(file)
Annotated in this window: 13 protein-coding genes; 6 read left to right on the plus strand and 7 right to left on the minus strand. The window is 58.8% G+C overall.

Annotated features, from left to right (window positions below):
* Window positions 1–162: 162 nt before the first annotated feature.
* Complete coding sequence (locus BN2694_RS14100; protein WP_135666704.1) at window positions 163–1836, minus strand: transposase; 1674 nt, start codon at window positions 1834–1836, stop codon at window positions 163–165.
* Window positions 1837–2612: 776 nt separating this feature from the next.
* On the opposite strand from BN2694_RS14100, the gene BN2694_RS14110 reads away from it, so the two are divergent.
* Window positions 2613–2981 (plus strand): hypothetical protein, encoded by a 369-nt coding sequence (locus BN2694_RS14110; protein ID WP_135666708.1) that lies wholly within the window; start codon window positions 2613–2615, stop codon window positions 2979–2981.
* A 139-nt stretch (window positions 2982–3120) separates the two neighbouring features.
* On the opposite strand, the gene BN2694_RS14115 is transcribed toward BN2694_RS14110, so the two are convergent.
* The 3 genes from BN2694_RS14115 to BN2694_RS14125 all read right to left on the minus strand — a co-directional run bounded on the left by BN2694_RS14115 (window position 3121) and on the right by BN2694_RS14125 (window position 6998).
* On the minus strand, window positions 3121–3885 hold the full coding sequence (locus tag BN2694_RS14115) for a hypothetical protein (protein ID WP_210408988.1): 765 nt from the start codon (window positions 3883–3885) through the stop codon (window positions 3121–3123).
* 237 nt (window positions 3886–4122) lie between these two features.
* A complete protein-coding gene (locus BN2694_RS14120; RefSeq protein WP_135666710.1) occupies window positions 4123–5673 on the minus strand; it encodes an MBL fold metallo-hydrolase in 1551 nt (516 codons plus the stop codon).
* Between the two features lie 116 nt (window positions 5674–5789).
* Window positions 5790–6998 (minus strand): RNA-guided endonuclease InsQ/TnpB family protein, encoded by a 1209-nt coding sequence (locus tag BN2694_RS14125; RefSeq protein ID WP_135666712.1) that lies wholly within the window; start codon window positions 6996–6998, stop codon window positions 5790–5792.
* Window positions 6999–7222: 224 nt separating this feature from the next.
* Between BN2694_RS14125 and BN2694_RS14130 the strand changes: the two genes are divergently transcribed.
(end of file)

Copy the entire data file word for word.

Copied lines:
Annotated in this window: 13 protein-coding genes; 6 read left to right on the plus strand and 7 right to left on the minus strand. The window is 58.8% G+C overall.

Annotated features, from left to right (window positions below):
* Window positions 1–162: 162 nt before the first annotated feature.
* Complete coding sequence (locus BN2694_RS14100; protein WP_135666704.1) at window positions 163–1836, minus strand: transposase; 1674 nt, start codon at window positions 1834–1836, stop codon at window positions 163–165.
* Window positions 1837–2612: 776 nt separating this feature from the next.
* On the opposite strand from BN2694_RS14100, the gene BN2694_RS14110 reads away from it, so the two are divergent.
* Window positions 2613–2981 (plus strand): hypothetical protein, encoded by a 369-nt coding sequence (locus BN2694_RS14110; protein ID WP_135666708.1) that lies wholly within the window; start codon window positions 2613–2615, stop codon window positions 2979–2981.
* A 139-nt stretch (window positions 2982–3120) separates the two neighbouring features.
* On the opposite strand, the gene BN2694_RS14115 is transcribed toward BN2694_RS14110, so the two are convergent.
* The 3 genes from BN2694_RS14115 to BN2694_RS14125 all read right to left on the minus strand — a co-directional run bounded on the left by BN2694_RS14115 (window position 3121) and on the right by BN2694_RS14125 (window position 6998).
* On the minus strand, window positions 3121–3885 hold the full coding sequence (locus tag BN2694_RS14115) for a hypothetical protein (protein ID WP_210408988.1): 765 nt from the start codon (window positions 3883–3885) through the stop codon (window positions 3121–3123).
* 237 nt (window positions 3886–4122) lie between these two features.
* A complete protein-coding gene (locus BN2694_RS14120; RefSeq protein WP_135666710.1) occupies window positions 4123–5673 on the minus strand; it encodes an MBL fold metallo-hydrolase in 1551 nt (516 codons plus the stop codon).
* Between the two features lie 116 nt (window positions 5674–5789).
* Window positions 5790–6998 (minus strand): RNA-guided endonuclease InsQ/TnpB family protein, encoded by a 1209-nt coding sequence (locus tag BN2694_RS14125; RefSeq protein ID WP_135666712.1) that lies wholly within the window; start codon window positions 6996–6998, stop codon window positions 5790–5792.
* Window positions 6999–7222: 224 nt separating this feature from the next.
* Between BN2694_RS14125 and BN2694_RS14130 the strand changes: the two genes are divergently transcribed.